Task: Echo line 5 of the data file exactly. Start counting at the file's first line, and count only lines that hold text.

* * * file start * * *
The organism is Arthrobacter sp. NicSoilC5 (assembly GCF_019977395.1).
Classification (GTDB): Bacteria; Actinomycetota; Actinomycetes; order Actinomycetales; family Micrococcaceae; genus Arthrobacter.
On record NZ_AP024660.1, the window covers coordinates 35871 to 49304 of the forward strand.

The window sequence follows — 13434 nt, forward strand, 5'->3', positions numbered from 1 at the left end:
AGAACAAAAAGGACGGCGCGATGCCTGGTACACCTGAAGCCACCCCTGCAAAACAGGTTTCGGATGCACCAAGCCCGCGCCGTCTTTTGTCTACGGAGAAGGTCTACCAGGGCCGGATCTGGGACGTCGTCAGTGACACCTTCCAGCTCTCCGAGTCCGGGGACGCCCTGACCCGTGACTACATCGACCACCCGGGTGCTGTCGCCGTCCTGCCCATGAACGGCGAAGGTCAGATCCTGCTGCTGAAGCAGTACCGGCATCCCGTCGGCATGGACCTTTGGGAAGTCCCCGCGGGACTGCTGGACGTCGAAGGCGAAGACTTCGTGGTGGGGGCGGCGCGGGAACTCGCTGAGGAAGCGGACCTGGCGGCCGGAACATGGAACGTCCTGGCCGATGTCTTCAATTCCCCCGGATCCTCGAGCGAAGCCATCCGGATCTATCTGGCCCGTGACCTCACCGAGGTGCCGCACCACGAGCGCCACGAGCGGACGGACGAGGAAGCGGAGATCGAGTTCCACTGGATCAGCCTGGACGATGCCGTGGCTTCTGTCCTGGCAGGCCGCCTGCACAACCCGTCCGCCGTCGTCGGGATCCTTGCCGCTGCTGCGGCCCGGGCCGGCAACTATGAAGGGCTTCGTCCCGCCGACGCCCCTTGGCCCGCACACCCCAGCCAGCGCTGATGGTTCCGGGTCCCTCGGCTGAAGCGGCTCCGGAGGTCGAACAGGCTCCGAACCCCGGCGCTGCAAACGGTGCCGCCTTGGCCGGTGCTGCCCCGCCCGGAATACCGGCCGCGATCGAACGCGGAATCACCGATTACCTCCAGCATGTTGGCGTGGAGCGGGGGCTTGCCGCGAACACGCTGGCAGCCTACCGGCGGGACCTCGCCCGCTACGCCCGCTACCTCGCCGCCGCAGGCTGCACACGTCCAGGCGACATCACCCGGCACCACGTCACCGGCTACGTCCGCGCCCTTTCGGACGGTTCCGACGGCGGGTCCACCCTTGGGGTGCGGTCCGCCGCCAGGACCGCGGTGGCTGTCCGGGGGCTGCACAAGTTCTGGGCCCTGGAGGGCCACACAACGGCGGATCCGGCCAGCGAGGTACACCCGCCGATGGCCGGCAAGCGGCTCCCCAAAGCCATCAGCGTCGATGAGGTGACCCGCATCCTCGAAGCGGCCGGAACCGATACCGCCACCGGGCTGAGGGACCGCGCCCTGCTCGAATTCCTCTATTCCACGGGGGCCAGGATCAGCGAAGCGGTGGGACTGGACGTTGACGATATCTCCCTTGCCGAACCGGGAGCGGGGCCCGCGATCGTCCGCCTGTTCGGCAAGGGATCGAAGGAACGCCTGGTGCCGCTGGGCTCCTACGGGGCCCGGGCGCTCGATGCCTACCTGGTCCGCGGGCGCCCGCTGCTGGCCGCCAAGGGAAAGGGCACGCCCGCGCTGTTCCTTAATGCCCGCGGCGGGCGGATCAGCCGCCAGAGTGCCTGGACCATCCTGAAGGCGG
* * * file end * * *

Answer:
AGAACAAAAAGGACGGCGCGATGCCTGGTACACCTGAAGCCACCCCTGCAAAACAGGTTTCGGATGCACCAAGCCCGCGCCGTCTTTTGTCTACGGAGAAGGTCTACCAGGGCCGGATCTGGGACGTCGTCAGTGACACCTTCCAGCTCTCCGAGTCCGGGGACGCCCTGACCCGTGACTACATCGACCACCCGGGTGCTGTCGCCGTCCTGCCCATGAACGGCGAAGGTCAGATCCTGCTGCTGAAGCAGTACCGGCATCCCGTCGGCATGGACCTTTGGGAAGTCCCCGCGGGACTGCTGGACGTCGAAGGCGAAGACTTCGTGGTGGGGGCGGCGCGGGAACTCGCTGAGGAAGCGGACCTGGCGGCCGGAACATGGAACGTCCTGGCCGATGTCTTCAATTCCCCCGGATCCTCGAGCGAAGCCATCCGGATCTATCTGGCCCGTGACCTCACCGAGGTGCCGCACCACGAGCGCCACGAGCGGACGGACGAGGAAGCGGAGATCGAGTTCCACTGGATCAGCCTGGACGATGCCGTGGCTTCTGTCCTGGCAGGCCGCCTGCACAACCCGTCCGCCGTCGTCGGGATCCTTGCCGCTGCTGCGGCCCGGGCCGGCAACTATGAAGGGCTTCGTCCCGCCGACGCCCCTTGGCCCGCACACCCCAGCCAGCGCTGATGGTTCCGGGTCCCTCGGCTGAAGCGGCTCCGGAGGTCGAACAGGCTCCGAACCCCGGCGCTGCAAACGGTGCCGCCTTGGCCGGTGCTGCCCCGCCCGGAATACCGGCCGCGATCGAACGCGGAATCACCGATTACCTCCAGCATGTTGGCGTGGAGCGGGGGCTTGCCGCGAACACGCTGGCAGCCTACCGGCGGGACCTCGCCCGCTACGCCCGCTACCTCGCCGCCGCAGGCTGCACACGTCCAGGCGACATCACCCGGCACCACGTCACCGGCTACGTCCGCGCCCTTTCGGACGGTTCCGACGGCGGGTCCACCCTTGGGGTGCGGTCCGCCGCCAGGACCGCGGTGGCTGTCCGGGGGCTGCACAAGTTCTGGGCCCTGGAGGGCCACACAACGGCGGATCCGGCCAGCGAGGTACACCCGCCGATGGCCGGCAAGCGGCTCCCCAAAGCCATCAGCGTCGATGAGGTGACCCGCATCCTCGAAGCGGCCGGAACCGATACCGCCACCGGGCTGAGGGACCGCGCCCTGCTCGAATTCCTCTATTCCACGGGGGCCAGGATCAGCGAAGCGGTGGGACTGGACGTTGACGATATCTCCCTTGCCGAACCGGGAGCGGGGCCCGCGATCGTCCGCCTGTTCGGCAAGGGATCGAAGGAACGCCTGGTGCCGCTGGGCTCCTACGGGGCCCGGGCGCTCGATGCCTACCTGGTCCGCGGGCGCCCGCTGCTGGCCGCCAAGGGAAAGGGCACGCCCGCGCTGTTCCTTAATGCCCGCGGCGGGCGGATCAGCCGCCAGAGTGCCTGGACCATCCTGAAGGCGG